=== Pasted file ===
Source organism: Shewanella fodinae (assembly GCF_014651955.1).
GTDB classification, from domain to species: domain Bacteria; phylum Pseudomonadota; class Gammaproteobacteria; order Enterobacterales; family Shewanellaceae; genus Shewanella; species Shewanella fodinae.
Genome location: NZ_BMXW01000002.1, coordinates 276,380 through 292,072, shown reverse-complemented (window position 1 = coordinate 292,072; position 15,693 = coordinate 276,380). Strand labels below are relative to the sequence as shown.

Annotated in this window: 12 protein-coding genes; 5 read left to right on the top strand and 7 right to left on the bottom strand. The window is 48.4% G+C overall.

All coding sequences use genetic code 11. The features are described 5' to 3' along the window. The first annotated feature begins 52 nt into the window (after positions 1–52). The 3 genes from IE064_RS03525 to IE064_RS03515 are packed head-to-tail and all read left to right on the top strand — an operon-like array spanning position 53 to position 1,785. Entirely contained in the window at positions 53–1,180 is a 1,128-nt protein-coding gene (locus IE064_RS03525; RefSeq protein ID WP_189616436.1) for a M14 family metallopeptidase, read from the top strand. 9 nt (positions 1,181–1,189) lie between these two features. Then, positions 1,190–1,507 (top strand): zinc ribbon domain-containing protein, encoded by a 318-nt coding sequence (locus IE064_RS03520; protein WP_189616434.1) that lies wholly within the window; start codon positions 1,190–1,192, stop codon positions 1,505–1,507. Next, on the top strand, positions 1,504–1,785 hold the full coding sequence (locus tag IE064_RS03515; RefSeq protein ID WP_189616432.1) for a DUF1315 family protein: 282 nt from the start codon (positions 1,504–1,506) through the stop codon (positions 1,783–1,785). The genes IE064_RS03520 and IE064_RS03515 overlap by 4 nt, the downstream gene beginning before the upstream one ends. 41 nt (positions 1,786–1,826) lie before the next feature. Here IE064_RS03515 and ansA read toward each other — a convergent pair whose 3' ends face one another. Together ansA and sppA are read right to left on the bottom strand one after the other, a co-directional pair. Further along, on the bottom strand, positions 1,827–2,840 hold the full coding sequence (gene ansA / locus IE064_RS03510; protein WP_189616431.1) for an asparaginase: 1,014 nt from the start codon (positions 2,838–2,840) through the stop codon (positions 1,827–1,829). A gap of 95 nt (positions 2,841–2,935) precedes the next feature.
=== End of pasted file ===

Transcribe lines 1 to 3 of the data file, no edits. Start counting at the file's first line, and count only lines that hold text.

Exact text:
Source organism: Shewanella fodinae (assembly GCF_014651955.1).
GTDB classification, from domain to species: domain Bacteria; phylum Pseudomonadota; class Gammaproteobacteria; order Enterobacterales; family Shewanellaceae; genus Shewanella; species Shewanella fodinae.
Genome location: NZ_BMXW01000002.1, coordinates 276,380 through 292,072, shown reverse-complemented (window position 1 = coordinate 292,072; position 15,693 = coordinate 276,380). Strand labels below are relative to the sequence as shown.